In Arizona, aggravated assault is a felony. Like simple assault, the severity of the punishment depends on how the charge is classified. The offense can be class 2 through class 6, depending on the circumstances.
Note that the state has different sentencing guidelines in cases where the assault is considered a “dangerous offense.” A dangerous offense is defined as any offense involving the use of a deadly weapon or the act of intentionally or knowingly causing physical injury to someone.
As you can see, the penalties for aggravated assault can be complicated. For that reason, it is important to speak with a Phoenix criminal attorney if you are charged with this crime. However, below are a few examples:
In cases where the victim was under 15 years old, the offense is also considered a violation of the Dangerous Crimes Against a Child Act. This is a more serious charge, which can result in a prison sentence of up to 27 years.
Note that your sentence can be increased if you have prior offenses on your record. For example, if you had two previous convictions and are found guilty of a class 2 felony, you may receive a prison sentence of up to 35 years.
Keep in mind that the prosecution has the burden of proof In every assault case in Arizona. This means that the prosecutor must prove beyond a reasonable doubt that you intentionally, recklessly, or knowingly injured someone or threatened to do so. This is a high burden, and you have the opportunity to challenge the evidence presented against you.
Here are some defenses that can potentially be used to defend against criminal assault charges in Phoenix, Arizona:
One way to challenge the criminal charges is to establish that you did not have the required state of mind at the time of the incident. For example, in an aggravated assault case based on your knowledge that the victim was a police officer, evidence that the officer was in plain clothes and never identified himself as an officer could be helpful to your defense.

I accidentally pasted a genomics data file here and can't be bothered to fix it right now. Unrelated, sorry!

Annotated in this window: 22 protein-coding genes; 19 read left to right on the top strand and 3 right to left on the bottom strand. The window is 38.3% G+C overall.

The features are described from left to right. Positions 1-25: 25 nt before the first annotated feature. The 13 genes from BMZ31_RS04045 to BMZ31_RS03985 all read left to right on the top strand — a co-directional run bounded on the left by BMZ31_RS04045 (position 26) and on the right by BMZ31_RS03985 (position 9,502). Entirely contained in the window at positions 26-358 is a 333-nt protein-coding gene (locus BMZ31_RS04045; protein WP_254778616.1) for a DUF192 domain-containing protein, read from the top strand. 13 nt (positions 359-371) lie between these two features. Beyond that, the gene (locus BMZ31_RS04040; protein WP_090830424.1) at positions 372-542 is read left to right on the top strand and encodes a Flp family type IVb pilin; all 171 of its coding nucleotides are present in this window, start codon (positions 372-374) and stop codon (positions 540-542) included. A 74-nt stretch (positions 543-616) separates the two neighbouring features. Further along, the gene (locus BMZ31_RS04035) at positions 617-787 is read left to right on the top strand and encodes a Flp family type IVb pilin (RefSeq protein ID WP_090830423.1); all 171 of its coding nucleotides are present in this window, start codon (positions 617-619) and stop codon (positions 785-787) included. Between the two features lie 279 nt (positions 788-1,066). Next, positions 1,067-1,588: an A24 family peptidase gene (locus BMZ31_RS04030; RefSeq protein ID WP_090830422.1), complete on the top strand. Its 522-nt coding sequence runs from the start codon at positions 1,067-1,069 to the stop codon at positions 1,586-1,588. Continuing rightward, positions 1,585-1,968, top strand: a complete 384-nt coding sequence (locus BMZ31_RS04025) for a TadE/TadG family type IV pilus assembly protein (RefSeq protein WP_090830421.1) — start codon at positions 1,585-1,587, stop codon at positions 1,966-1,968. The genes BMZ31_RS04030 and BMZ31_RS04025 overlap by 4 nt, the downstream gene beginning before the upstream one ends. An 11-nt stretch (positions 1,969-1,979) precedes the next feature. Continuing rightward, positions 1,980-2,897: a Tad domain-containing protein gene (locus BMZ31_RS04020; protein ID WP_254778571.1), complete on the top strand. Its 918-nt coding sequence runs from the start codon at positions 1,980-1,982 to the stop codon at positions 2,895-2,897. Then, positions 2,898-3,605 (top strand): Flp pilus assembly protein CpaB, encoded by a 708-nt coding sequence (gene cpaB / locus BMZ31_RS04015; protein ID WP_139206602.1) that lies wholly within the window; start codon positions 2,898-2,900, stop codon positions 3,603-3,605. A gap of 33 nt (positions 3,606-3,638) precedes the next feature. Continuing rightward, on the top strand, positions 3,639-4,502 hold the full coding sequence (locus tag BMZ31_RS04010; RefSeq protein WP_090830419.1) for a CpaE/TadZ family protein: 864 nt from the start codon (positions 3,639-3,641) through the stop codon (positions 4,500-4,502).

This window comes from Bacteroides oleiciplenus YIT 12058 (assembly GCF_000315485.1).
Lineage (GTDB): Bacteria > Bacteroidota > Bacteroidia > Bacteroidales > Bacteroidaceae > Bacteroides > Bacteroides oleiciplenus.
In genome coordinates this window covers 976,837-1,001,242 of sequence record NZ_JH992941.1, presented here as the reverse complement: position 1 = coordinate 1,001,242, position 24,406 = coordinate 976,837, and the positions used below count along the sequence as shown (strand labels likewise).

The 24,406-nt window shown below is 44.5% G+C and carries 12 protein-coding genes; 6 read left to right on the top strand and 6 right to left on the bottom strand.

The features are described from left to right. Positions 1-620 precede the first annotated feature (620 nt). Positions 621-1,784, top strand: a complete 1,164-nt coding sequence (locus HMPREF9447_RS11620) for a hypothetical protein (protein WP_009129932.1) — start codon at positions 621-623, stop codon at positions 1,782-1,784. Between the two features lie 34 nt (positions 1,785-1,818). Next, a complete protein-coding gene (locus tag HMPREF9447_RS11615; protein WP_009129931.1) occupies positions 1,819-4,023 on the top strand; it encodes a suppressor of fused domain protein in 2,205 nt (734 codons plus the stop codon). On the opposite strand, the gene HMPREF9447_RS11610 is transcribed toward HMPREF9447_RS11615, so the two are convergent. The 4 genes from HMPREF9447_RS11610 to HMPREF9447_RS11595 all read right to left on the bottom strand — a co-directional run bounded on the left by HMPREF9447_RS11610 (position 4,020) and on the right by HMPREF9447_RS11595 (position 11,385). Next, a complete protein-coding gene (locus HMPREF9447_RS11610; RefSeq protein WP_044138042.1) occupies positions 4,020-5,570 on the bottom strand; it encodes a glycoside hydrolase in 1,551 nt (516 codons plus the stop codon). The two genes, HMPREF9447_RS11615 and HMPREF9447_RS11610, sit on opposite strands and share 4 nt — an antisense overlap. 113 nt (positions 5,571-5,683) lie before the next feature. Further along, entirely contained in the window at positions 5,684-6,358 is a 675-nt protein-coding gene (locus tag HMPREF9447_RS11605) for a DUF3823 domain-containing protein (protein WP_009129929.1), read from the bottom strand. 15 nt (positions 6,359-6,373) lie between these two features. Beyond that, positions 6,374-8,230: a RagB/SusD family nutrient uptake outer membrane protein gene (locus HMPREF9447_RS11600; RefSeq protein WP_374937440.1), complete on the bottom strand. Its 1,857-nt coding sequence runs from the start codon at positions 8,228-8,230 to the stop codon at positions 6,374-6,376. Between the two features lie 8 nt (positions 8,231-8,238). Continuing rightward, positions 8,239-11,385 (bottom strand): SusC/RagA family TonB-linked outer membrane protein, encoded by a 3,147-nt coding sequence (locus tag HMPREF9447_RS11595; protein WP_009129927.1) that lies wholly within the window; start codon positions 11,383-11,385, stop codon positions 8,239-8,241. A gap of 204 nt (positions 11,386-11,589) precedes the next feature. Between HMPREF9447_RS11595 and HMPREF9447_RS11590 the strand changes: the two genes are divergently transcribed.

Another potential defense would be to call into question the prosecution’s claim that you acted intentionally or recklessly. Remember, negligent behavior or making mistakes doesn’t rise to the level of criminal conduct. So, for example, evidence that you simply tripped and fell on someone would help disprove any claim that you committed an assault.
Arguing self-defense is another way to challenge the prosecution’s case. This requires evidence that you were acting to protect yourself from an assault. Note that you must show that your actions were necessary for your protection. This means that a reasonable person in the same situation would believe that your behavior was immediately necessary to protect against another’s unlawful use of force.
To be considered self-defense, the amount of force must be proportional to the threat. For example, pulling a gun on someone that is threatening to punch you would likely be considered disproportionate. Keep in mind that this defense also includes actions taken to protect others, provided that person would have been justified in using self-defense.
Finally, you may have defenses available to you based on your constitutional rights. For example, if the police conducted an illegal search or you were not read your Miranda rights as part of an arrest, this may prevent the prosecution from presenting certain key evidence.
These issues can be complex, so it is important to reach out to a qualified Phoenix criminal defense attorney at Orent Law Offices, PLC for legal advice to make sure your rights are protected. Fortunately, we have over 33 years of trial experience. We understand assault is a serious charge and we will work tirelessly in your defense. Contact the Orent law firm today for a free initial consultation.